Thursday, May 9, 2013

THE PRAIRIE EDITOR: From Here On Once Again

My readers know I am both a skeptic and an optimist
most of the time, but there are also moments, especially
when surveying the history of our little and brief human
civilization, that darker thoughts arise to give another
view of what lies ahead for our impertinent and curious

One of my favorite historians is the late Barbara Tuchman
(whose The Proud Tower, an immensely rich compendium
of pre-World War I life, I prefer most from her many
books) quotes from a 1909 essay by English sociologist
William Trotter, later published in his book Instincts of the 
Herd in Peace and War:

“The probability is very great that, after all, man will
prove to be but one more of Nature’s failures.”

That’s about as pessimistic a statement about the future
that could be made, and it is interesting that Trotter wrote
it before the outbreak of World War I and the most violent
and destructive century in history.

Since 1909, humanity has not only sunk into moments of
unprecedented depravity and self-destruction, but has, at the
same time, made extraordinary advances in medicine,
communications, transportation, chemistry and physics that
even the self-styled prophets of the turn to the 20th century
 (Jules Verne, H.G. Wells, Nietszche, et al) could not imagine.

But I write about politics and culture, and I am struck by the
awareness that, despite so many amazing advances in human
knowledge, science and technology, we seem to have made
such little advance in how we live together sharing our
modest planet. In fact, there are now many more of us, and
in terms of our civilization, we may have, on balance, gone
somehow backwards.

Moreover, depending on how you interpret our available
resources of food and energy, the immediate future could
be increasingly problematic, not even considering the
socio-political challenges and threats we face.

The primary reassuring realization I have, which mostly
comes from reading about the pre-world war eras
(1890-1914) and (1920-1939), is that American and European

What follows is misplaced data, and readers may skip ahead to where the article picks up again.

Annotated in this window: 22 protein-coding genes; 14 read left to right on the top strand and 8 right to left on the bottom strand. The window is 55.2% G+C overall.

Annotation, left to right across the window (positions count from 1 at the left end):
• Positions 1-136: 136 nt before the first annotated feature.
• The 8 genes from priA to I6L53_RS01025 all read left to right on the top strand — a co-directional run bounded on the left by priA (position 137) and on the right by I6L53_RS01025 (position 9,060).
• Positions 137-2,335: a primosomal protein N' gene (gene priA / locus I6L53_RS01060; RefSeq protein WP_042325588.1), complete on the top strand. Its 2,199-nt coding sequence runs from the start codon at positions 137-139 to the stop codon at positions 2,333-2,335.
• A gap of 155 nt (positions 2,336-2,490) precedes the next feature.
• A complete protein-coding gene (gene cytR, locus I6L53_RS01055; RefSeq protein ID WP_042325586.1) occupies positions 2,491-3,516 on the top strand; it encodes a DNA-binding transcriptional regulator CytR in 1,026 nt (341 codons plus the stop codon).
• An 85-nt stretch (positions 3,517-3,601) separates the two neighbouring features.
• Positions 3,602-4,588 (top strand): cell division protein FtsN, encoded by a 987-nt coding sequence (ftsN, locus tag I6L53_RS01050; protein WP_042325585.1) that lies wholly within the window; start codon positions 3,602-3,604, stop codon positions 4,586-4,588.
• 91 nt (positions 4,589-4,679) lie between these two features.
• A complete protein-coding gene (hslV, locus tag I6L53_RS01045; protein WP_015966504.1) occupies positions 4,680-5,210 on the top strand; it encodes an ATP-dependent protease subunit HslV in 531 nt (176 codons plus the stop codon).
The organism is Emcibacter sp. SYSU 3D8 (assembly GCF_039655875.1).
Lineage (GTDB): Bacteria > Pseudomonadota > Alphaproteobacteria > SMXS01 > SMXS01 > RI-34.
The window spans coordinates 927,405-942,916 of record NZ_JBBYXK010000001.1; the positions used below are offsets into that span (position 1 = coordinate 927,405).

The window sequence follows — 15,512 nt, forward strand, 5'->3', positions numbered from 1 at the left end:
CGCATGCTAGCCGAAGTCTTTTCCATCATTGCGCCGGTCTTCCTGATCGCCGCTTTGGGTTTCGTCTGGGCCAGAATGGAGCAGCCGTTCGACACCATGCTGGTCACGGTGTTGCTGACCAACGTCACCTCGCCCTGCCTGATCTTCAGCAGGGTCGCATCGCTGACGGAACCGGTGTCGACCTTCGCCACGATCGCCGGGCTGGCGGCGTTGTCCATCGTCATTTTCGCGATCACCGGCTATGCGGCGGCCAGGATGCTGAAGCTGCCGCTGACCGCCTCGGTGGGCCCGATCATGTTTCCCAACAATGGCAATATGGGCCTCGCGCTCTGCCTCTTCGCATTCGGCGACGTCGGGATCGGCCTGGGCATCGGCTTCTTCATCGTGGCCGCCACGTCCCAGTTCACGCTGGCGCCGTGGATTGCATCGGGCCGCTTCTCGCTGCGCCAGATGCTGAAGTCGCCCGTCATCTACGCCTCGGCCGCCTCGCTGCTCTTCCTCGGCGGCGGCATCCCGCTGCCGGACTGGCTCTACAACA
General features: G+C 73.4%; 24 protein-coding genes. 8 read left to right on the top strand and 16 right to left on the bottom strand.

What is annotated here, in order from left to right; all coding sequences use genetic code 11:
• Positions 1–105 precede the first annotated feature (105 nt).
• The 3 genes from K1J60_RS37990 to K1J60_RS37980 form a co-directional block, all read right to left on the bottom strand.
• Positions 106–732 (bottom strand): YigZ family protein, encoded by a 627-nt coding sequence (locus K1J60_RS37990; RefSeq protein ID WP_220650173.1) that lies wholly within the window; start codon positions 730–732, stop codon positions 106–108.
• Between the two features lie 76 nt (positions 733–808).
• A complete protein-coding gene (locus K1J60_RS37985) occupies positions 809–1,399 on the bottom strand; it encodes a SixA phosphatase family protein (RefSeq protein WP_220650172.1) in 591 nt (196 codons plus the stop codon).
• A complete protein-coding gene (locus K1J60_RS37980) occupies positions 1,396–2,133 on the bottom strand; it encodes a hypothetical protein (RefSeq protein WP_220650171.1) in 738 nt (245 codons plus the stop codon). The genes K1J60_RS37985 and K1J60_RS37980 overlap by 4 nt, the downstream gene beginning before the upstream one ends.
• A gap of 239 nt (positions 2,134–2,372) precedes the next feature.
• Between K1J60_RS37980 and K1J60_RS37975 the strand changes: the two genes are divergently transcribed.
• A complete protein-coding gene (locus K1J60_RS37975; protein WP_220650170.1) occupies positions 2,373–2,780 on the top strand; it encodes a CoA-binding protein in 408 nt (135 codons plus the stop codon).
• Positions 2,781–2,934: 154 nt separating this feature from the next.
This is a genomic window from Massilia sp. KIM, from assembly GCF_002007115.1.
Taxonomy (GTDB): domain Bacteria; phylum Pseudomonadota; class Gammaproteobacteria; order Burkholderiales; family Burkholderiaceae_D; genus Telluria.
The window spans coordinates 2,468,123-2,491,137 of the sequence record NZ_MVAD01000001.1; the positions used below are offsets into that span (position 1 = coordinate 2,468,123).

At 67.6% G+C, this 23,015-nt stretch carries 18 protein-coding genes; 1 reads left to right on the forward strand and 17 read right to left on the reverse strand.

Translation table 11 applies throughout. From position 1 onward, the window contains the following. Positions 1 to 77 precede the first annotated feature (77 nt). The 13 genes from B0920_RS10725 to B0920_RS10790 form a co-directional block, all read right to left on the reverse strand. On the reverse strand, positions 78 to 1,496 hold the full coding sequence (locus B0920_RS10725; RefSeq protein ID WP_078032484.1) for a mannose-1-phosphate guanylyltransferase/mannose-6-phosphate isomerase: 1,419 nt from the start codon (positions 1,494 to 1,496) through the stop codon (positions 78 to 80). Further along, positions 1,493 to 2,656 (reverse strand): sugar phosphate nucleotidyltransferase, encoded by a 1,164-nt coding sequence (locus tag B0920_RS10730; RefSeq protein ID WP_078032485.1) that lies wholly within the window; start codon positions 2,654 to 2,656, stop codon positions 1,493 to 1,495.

generations of those eras seemed to feel about the future
in ways analogous to the ways many of us feel today, that
is to say, with a sense of great impending change and
turmoil.  The change and turmoil did happen, but we survived.

The two pre-world war eras previously cited were also
times when the inner and spiritual lives of men and women
were confronted by hitherto unprecedented forces on a
large scale, violent political anarchism/nihilism and militant
anti-religious secularism. I am not equating the two, but the
former began in the pre-World War I period, and the latter
began in the pre-World War II period, and each of them were
traumatic and disillusioning. I must note that they continue
in our own time.

A civilization without a spiritual underpinning, as the Spanish
philosopher Jose Ortega y Gasset wrote presciently in 1929,
is capable of anything. I would add, in light of our recent
technology advances, that includes even the suicide of our

Fortunately, I am naturally skeptical, and that includes
skepticism about the self-destruction of civilization any time
soon; and I am naturally optimistic, knowing that even the
words we write and say to each other mean nothing if there
is no hope.

Copyright (c) by Barry Casselman.  All rights reserved.

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